The government can respond to externalities through command-and-control policies or market-based policies.
Skills to Develop
Describe the role of government regulation in addressing externalities
The government can respond to externalities in two ways. The government can use command-and-control policies to regulate behavior directly. Alternatively, it can implement market-based policies such as taxes and subsidies to incentivize private decision makers to change their own behavior.
Command-and-control regulation can come in the form of government-imposed standards, targets, process requirements, or outright bans. Such measures make certain behaviors either required or forbidden with the goal of addressing the externality. For example, the government may make it illegal for a company to dump certain chemicals in a river. By doing so, the government hopes to protect the environment or other companies or individuals that use the river that would otherwise suffer a negative impact.
No Smoking: The prohibition of smoking in certain areas is a regulation designed to reduce the negative externalities suffered by non-smokers when they are around smokers.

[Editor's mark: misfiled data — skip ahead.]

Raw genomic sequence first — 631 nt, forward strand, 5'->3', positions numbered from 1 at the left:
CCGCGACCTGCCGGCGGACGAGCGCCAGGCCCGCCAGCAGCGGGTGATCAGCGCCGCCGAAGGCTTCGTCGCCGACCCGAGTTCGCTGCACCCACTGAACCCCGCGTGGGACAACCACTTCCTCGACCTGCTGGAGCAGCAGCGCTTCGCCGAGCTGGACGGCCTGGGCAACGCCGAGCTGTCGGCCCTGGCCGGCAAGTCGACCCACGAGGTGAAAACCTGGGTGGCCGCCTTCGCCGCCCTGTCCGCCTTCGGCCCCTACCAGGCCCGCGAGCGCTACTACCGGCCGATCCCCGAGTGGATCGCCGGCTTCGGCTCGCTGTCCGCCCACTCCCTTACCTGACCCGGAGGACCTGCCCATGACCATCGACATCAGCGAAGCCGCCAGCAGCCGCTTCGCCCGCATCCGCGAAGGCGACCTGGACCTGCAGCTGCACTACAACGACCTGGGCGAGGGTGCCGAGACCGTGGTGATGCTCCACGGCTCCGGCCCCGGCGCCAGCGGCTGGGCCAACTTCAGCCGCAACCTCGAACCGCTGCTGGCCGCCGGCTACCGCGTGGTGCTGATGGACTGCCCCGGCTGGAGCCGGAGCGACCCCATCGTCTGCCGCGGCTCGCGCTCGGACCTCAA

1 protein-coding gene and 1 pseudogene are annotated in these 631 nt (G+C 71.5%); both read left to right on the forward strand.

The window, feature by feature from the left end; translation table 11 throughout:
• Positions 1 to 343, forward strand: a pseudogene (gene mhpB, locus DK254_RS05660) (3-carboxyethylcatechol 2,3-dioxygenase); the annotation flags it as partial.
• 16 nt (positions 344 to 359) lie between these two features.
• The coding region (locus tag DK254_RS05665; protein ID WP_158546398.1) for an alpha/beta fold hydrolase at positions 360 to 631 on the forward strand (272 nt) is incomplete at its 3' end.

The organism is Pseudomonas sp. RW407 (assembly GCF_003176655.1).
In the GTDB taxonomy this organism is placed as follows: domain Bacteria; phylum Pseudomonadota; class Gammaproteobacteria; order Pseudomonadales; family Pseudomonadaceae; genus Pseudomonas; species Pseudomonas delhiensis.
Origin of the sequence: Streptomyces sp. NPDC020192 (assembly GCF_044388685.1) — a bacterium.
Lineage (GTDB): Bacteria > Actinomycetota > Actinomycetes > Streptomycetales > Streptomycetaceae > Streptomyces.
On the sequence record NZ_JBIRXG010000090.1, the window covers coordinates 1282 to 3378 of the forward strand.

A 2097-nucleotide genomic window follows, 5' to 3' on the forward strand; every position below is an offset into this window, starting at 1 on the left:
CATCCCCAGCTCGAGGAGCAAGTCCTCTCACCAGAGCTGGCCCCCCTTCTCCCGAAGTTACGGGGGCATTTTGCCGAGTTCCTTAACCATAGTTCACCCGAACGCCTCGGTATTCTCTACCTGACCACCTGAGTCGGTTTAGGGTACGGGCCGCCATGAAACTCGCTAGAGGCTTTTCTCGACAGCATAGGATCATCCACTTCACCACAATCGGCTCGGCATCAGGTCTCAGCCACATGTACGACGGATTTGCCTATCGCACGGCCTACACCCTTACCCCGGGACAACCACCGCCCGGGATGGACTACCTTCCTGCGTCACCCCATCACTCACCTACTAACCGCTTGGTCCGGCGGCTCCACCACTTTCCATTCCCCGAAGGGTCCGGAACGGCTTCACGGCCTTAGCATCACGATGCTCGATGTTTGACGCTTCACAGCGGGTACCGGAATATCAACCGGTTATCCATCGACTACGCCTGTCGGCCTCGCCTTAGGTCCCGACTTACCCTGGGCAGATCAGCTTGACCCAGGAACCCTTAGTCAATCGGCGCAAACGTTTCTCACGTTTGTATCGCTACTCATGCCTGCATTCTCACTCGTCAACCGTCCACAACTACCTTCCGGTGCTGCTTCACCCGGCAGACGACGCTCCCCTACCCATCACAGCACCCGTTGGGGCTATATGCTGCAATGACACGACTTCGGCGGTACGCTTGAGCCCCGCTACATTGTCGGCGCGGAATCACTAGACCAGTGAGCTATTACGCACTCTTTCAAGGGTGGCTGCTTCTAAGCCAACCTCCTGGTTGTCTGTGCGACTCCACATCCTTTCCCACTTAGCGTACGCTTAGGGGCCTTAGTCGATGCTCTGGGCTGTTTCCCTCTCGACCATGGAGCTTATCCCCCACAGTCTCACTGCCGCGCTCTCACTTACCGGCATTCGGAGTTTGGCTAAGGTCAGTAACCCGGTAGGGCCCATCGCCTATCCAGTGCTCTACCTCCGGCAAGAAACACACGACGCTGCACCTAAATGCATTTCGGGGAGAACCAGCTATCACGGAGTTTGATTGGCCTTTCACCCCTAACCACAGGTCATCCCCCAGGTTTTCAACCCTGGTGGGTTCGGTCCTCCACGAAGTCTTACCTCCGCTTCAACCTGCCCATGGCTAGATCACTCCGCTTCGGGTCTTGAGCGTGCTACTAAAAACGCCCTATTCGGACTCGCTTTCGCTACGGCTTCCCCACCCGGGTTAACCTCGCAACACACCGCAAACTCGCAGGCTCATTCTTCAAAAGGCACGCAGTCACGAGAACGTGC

In practice, implementing regulation effectively is difficult. It requires the regulator to have in-depth knowledge of a certain industry or sphere of economic activity. If done incorrectly, regulation can introduce inefficiency. For example, if the government makes it illegal to dump in the river, the companies and their customers may suffer because the products must be produced using less efficient methods. On the other hand, if the government allows too much to be dumped in the river, they have failed to mitigate the negative externality.
If the government is unsure of how to effectively regulate the market, it should seek other methods of mitigating the externality. Advocates of market-based policies for reducing negative externalities point to the difficulty of creating and enforcing effective regulation for reasons why the government should create systems of incentives and disincentives instead of using the force of regulation.
Corrective taxes incentivize economic actors to reduce the production of goods or services generating negative externalities.